To sum up: Microservice architecture uses services to componentize and is usually organized around business capabilities; focuses on products instead of projects; has smart end points but not-so-smart info flow mechanisms; uses decentralized governance as well as decentralized data management; is designed to accommodate service interruptions; and, last but not least, is an evolutionary model.

LINQ to Entities does not recognize the method ‘System.DateTime AddDays(Double)’ method, and this method cannot be translated into a store expression.

LINQ to Entities does not recognize the method ‘System.DateTime AddDays(Double)’ method, and this method cannot be translated into a store expression.

Some of the operations you can perform in code don’t translate (at least not cleanly) to SQL, you’ll need to move around certain operations so they translate better.

//Figure out the day you want in advance
var sevenDaysAgo = DateTime.Now.Date.AddDays(-7);
var results = users.Select(user => new {
     user.Key,
     user.Value,
     Count = users.Join(context.Attendances, 
                        user => user.Key,
                        attendance => attendance.EmployeeId,
                        (user, attendance) => attendance.LoginDate)
                  .Where(date => date > sevenDaysAgo)
                  .Select(date => date.Day)
                  .Distinct()
                  .Count()
});

foreach (var result in results)
{        
    _attendanceTable.Rows.Add(result.Key, result.Value, result.Count);
}

Mocks vs Stubs

Style

Mocks vs Stubs = Behavioral testing vs State testing

Principle

According to the principle of Test only one thing per test, there may be several stubs in one test, but generally there is only one mock.

Lifecycle

Test lifecycle with stubs:

  1. Setup – Prepare object that is being tested and its stubs collaborators.
  2. Exercise – Test the functionality.
  3. Verify state – Use asserts to check object’s state.
  4. Teardown – Clean up resources.

Test lifecycle with mocks:

  1. Setup data – Prepare object that is being tested.
  2. Setup expectations – Prepare expectations in mock that is being used by primary object.
  3. Exercise – Test the functionality.
  4. Verify expectations – Verify that correct methods has been invoked in mock.
  5. Verify state – Use asserts to check object’s state.
  6. Teardown – Clean up resources.

Liskov Substitution Principle with a good C# example

LSP is about following the contract of the base class.

You can for instance not throw new exceptions in the sub classes as the one using the base class would not expect that. Same goes for if the base class throws ArgumentNullException if an argument is missing and the sub class allows the argument to be null, also a LSP violation.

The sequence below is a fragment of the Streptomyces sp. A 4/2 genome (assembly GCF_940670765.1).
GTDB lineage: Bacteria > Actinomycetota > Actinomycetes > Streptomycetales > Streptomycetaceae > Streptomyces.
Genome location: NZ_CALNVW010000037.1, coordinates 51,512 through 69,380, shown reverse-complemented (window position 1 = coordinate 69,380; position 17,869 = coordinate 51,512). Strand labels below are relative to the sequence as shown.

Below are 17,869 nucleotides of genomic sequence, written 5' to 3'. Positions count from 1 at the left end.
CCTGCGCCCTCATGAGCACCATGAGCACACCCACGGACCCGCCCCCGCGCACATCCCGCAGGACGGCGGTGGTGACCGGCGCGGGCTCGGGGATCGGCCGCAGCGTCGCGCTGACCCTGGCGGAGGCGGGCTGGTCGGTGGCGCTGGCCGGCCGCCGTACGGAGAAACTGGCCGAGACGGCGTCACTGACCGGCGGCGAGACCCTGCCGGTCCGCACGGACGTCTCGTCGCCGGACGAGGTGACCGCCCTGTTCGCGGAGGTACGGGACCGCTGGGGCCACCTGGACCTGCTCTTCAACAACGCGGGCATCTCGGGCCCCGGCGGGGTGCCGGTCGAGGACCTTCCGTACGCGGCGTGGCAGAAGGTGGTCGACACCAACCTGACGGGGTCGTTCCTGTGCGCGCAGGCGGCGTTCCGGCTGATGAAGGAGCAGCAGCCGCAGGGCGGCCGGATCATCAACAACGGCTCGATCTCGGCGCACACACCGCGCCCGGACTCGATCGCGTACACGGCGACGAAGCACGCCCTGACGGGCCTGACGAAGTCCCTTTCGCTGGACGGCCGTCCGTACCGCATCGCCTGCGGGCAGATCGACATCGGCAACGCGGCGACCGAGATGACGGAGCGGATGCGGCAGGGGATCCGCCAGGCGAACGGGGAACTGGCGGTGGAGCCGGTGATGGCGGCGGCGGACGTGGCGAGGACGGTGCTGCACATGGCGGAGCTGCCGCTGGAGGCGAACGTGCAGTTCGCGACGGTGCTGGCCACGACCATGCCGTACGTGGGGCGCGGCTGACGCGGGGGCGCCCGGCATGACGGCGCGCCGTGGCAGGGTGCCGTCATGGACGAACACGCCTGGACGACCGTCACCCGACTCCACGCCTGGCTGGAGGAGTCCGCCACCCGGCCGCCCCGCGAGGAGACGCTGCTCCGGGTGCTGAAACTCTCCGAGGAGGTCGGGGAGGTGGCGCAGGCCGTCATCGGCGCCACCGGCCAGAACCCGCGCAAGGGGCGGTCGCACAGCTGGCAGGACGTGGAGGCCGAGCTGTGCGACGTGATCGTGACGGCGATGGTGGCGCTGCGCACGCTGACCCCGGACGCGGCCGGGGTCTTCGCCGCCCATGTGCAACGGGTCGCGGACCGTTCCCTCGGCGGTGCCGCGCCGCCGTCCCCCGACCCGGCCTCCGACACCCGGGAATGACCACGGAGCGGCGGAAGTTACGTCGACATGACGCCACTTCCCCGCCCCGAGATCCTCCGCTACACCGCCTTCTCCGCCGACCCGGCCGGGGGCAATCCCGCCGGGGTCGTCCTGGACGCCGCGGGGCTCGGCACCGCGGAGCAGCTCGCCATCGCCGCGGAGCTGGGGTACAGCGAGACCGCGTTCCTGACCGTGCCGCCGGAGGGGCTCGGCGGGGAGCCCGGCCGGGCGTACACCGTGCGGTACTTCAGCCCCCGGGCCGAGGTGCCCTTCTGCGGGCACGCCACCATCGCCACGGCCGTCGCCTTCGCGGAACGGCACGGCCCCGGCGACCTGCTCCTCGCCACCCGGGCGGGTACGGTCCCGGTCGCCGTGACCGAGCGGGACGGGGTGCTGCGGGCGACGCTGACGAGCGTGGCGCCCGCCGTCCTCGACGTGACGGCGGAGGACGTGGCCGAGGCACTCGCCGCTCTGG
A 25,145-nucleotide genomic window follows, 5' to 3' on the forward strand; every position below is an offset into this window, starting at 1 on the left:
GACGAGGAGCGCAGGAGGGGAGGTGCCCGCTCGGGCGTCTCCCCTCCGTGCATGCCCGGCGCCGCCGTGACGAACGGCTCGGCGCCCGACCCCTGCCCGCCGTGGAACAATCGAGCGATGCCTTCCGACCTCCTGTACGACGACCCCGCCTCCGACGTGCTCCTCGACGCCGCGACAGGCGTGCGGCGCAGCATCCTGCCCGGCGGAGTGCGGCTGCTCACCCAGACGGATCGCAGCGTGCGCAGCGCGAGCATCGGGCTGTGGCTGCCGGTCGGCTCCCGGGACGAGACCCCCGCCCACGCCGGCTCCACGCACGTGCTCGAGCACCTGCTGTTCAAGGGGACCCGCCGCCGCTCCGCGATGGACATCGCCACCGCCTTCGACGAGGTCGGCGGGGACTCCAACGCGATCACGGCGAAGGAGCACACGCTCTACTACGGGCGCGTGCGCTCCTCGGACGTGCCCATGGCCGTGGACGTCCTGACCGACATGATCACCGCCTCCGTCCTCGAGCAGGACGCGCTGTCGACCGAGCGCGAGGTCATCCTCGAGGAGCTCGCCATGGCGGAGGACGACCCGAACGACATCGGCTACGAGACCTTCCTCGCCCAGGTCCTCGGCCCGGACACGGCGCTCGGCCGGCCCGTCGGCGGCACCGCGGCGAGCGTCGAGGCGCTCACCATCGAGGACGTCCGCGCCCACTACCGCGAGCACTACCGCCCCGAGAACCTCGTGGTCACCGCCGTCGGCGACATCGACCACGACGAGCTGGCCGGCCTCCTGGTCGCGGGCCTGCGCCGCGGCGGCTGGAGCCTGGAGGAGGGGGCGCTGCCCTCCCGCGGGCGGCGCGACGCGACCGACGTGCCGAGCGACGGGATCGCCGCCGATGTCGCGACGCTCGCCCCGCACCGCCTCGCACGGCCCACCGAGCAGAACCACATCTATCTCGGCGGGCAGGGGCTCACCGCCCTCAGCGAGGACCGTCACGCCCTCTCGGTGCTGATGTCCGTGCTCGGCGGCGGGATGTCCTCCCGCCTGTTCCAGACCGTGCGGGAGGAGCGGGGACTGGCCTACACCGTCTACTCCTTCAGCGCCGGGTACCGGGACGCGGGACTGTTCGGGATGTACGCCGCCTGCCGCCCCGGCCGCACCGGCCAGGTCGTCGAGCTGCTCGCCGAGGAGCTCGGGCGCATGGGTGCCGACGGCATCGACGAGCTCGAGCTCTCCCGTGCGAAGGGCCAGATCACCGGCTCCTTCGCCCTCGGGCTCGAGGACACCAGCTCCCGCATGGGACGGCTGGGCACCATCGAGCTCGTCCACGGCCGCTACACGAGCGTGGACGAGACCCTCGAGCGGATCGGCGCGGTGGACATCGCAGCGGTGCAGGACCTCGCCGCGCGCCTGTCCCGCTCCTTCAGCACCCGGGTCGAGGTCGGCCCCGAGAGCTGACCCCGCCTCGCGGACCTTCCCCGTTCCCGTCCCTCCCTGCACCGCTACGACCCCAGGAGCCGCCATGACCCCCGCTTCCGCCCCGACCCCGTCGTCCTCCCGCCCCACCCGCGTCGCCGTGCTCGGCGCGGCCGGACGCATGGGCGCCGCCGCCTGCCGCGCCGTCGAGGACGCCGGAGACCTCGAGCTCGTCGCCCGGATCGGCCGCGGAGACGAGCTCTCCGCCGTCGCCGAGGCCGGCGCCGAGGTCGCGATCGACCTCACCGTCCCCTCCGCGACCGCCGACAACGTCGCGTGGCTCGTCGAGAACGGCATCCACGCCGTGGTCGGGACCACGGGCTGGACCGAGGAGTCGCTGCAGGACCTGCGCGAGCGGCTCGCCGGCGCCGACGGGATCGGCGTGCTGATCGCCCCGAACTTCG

Here is an example of a class structure which violates LSP:

public interface IDuck
{
   void Swim();
   // contract says that IsSwimming should be true if Swim has been called.
   bool IsSwimming { get; }
}
public class OrganicDuck : IDuck
{
   public void Swim()
   {
      //do something to swim
   }

   bool IsSwimming { get { /* return if the duck is swimming */ } }
}
public class ElectricDuck : IDuck
{
   bool _isSwimming;

   public void Swim()
   {
      if (!IsTurnedOn)
        return;

      _isSwimming = true;
      //swim logic  

   }

   bool IsSwimming { get { return _isSwimming; } }
}

And the calling code

void MakeDuckSwim(IDuck duck)
{
    duck.Swim();
}

As you can see, there are two examples of ducks. One organic duck and one electric duck. The electric duck can only swim if it’s turned on. This breaks the LSP principle since it must be turned on to be able to swim as the IsSwimming (which also is part of the contract) won’t be set as in the base class.

You can of course solve it by doing something like this

void MakeDuckSwim(IDuck duck)
{
    if (duck is ElectricDuck)
        ((ElectricDuck)duck).TurnOn();
    duck.Swim();
}

But that would break Open/Closed principle and has to be implemented everywhere (and thefore still generates unstable code).

The proper solution would be to automatically turn on the duck in the Swim method and by doing so make the electric duck behave exactly as defined by the IDuck interface